We next analyzed AAV distribution 28 days after infusion (Figure 5). Reduced AAV accumulation in the liver for AAVmsl and AAVmtp was confirmed by real-time PCR (Figure 5A). Similar reductions were observed in spleen and lung (Figure 5A). We analyzed AAVwt and AAVmtp further at a high dose (3×1011 GPs/mouse) and observed that the reduced virion accumulation was dose dependent (Figure 5B). At this dose, AAVmsl produced 29.7±9.7% and AAVmtp, 2.9±0.45% (n=4 in all groups) of AAVwt values. Importantly, in the vena cava at low dose (1.5×1010 GPs/mouse), AAVmsl and AAVmtp were readily detected by real-time PCR, but AAVwt was undetectable in all animals tested (Figure 5C). Again, this was dose dependent when AAVwt and AAVmtp were analyzed at the higher dose (Figure 5C). We compared the mean vena cava–to-liver ratios at 1 hour, and they were 0.1 for AAVwt and 1.3 for AAVmtp. At 28 days after injection of 3×1011 GPs, AAVwt produced a mean vena cava–to-liver ratio of 0.016, and for AAVmtp, it was 6.5. Thus, there was a 400-fold improvement in vena cava–to-liver gene delivery with AAVmtp. To further define selectivity, we analyzed aortas at 28 days after infection, and both AAVmsl and AAVmtp produced reduced accumulation compared with AAVwt (not shown).
Ultimately, transgene expression is the most important parameter. We therefore analyzed β-galactosidase transgene expression at 28 days after infusion in both AAVwt- and AAVmtp-infected animals at 3×1011 GPs/mouse. In accordance with real-time PCR data, transgene expression in liver homogenates was significantly reduced for AAVmtp compared with AAVwt (Figure 6A). Transgene levels in tissue homogenates from other organs were not above background levels for both AAVwt and AAVmtp (not shown). Immunohistochemical analysis of the vena cava revealed selective expression of transgene in cells at the luminal surface of AAVmtp- but not AAVwt- or PBS-treated animals (Figure 6B). β-Galactosidase activity was not detected in the aortic tissue from animals treated with either AAV (not shown).
The concept of developing systemically injectable gene transfer vectors is important for a number of potential cardiovascular gene therapies. This work provides, for the first time, proof of concept for this possibility through isolation and characterization of venous EC-selective peptides and AAV vectors. First, we demonstrate reduced virion accumulation in the major organs in which AAVwt is detected, predominantly the liver, for both modified AAVs, which translated to a significant reduction in hepatic transgene expression. Second, peptide-engineered AAVs had prolonged blood-circulating times compared with AAVwt, presumably because of the reduction in liver sequestration. Third, we observed enhanced gene delivery for AAVmtp into a specific vascular site in vivo at the level of virion accumulation and transgene expression. Retargeting was evaluated by real-time PCR to track virions and transgene expression by analysis of β-galactosidase to assess the ultimate aim, retargeting of transgene expression in vivo. Thus, these findings represent the first description of significantly altered AAV biodistribution in vivo after systemic administration. Further analysis of the selectivity of the retargeting is interesting. At 1 hour, both peptide-modified AAVs and AAVwt could be detected in the vena cava, and neither AAVmsl nor AAVmtp required heparin-dependent mechanisms. Importantly, at 28 days, with a low dose of each AAV, only AAVmsl and AAVmtp could be detected in the vena cava, providing evidence that in vitro venous selectivity was borne out in vivo. This finding for AAVwt is supported by the work of Seisenberger et al,17 who found that cell-surface docking can take place without cell infection as virions escape into the extracellular milieu. The in vitro transduction data also suggest that AAVwt-mediated transduction into hepatocytes is more dependent on HSPG binding than for ECs. It was shown previously that ECs express high levels of HSPG; however, they are present in the extracellular matrix, sequestering AAV away from the cell surface, preventing infection.18 Because AAVmtp produced residual heparin-dependent transduction in hepatocytes, incubation of ECs with heparin blocks its sequestration into HSPG in the extracellular matrix, enabling transduction via interaction of the peptide with the cell surface.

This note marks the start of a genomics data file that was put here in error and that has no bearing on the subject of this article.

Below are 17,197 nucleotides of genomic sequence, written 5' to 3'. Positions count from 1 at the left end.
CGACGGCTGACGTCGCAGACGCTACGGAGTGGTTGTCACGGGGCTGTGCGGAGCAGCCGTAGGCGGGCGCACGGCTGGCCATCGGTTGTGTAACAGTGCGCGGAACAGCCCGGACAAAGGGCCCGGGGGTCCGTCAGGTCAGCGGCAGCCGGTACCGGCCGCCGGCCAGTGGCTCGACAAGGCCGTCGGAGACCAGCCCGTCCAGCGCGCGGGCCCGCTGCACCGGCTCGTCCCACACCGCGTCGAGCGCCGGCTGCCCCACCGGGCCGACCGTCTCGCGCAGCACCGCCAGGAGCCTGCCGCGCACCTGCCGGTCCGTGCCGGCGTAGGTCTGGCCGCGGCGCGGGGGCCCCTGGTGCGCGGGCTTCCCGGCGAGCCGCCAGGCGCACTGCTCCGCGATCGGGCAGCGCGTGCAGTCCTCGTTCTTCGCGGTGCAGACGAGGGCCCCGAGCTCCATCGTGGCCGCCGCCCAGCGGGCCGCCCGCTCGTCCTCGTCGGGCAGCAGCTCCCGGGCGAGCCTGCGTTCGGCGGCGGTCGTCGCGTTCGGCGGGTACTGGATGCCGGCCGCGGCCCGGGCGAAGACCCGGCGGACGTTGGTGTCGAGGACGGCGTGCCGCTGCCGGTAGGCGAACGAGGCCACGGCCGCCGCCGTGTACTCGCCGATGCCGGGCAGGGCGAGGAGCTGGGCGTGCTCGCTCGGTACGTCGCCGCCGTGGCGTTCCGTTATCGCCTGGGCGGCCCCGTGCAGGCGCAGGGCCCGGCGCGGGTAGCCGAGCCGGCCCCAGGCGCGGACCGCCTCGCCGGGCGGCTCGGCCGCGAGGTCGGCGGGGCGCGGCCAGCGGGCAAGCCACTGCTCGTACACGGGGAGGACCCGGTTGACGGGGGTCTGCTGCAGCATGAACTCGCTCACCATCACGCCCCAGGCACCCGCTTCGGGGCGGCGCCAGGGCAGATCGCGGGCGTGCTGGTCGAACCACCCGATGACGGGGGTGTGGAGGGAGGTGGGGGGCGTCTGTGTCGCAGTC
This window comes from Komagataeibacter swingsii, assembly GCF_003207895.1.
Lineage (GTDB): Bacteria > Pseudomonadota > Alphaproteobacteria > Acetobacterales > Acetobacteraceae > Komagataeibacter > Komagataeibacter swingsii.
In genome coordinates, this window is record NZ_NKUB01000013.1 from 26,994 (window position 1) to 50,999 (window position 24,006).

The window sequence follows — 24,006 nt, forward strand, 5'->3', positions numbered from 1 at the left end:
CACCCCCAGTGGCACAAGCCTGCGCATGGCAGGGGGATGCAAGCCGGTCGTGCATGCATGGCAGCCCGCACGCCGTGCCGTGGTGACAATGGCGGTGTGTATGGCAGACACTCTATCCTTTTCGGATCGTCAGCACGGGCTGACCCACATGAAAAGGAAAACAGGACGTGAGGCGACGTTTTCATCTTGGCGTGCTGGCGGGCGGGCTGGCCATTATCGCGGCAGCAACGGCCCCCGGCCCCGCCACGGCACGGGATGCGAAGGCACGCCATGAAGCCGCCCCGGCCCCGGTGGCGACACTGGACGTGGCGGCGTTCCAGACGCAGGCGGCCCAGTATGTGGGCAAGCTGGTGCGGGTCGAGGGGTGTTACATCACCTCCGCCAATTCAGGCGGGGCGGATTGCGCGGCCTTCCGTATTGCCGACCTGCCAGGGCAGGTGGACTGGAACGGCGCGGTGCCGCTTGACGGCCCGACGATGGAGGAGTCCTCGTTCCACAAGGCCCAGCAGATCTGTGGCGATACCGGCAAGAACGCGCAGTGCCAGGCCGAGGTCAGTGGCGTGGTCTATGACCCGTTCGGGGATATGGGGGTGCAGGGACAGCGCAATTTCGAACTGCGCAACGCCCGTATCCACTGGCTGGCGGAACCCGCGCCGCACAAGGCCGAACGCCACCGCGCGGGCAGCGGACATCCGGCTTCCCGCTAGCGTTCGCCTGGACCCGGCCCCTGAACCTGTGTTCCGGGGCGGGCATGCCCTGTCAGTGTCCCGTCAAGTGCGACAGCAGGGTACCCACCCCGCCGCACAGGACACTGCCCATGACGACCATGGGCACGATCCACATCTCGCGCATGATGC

AAV-2 has a predominantly hepatic tropism when delivered systemically.5,19 Although primary and coreceptors have been identified for AAV-2,8–10 the mechanisms that dictate tropism after systemic administration are not entirely elucidated. We previously reported that insertion of a small targeting peptide at residue 587 conferred heparin-independent transduction and significantly reduced AAV-2 infection of nontarget cells.11 This dual phenotype is hypothesized to be a result of the close physical association between the peptide insertion and the HSPG binding motif.20 This raises the possibility of simultaneously detargeting and retargeting AAV-2 through single-step insertion of targeting peptides.
This tropism modification was generated at the level of the primary virus–cell interaction, an essential first step in the virion infection. The tropism of AAV for efficient transgene expression is also modulated through efficient internalization, trafficking, and nuclear gene conversion.21–23 AAV targeting may ultimately require refining with the use of ligands that mediate selective cell-surface binding and virus trafficking.11 Enhanced gene transfer for cancer gene therapy has also recently been demonstrated after direct intratumoral injection of AAV targeted with the RGD-4-C peptide,24 which targets αv integrins.25
Therapeutic applications in the vasculature via systemic delivery are varied and will require a repertoire of targeting peptides unique for individual applications, such as has been demonstrated by in vivo phage panning.3,4 Clearly, phage display will afford the selection of peptides that target to arterial endothelium and sites of disease in vivo based on heterogeneity of target receptor expression. Incorporation of such peptides is needed to realize the full potential of this technology. In summary, this study demonstrates the ability to rationally design and construct genetically engineered “designer” gene therapy vectors for selective delivery of genes to target vascular cells in vivo.
The authors thank the British Heart Foundation, the Medical Research Council, UK, and the Deutsche Forschungsgemeinschaft. We thank Margaret Cunningham and Melanie Smith for technical assistance.
↵*The first 2 authors contributed equally to this work.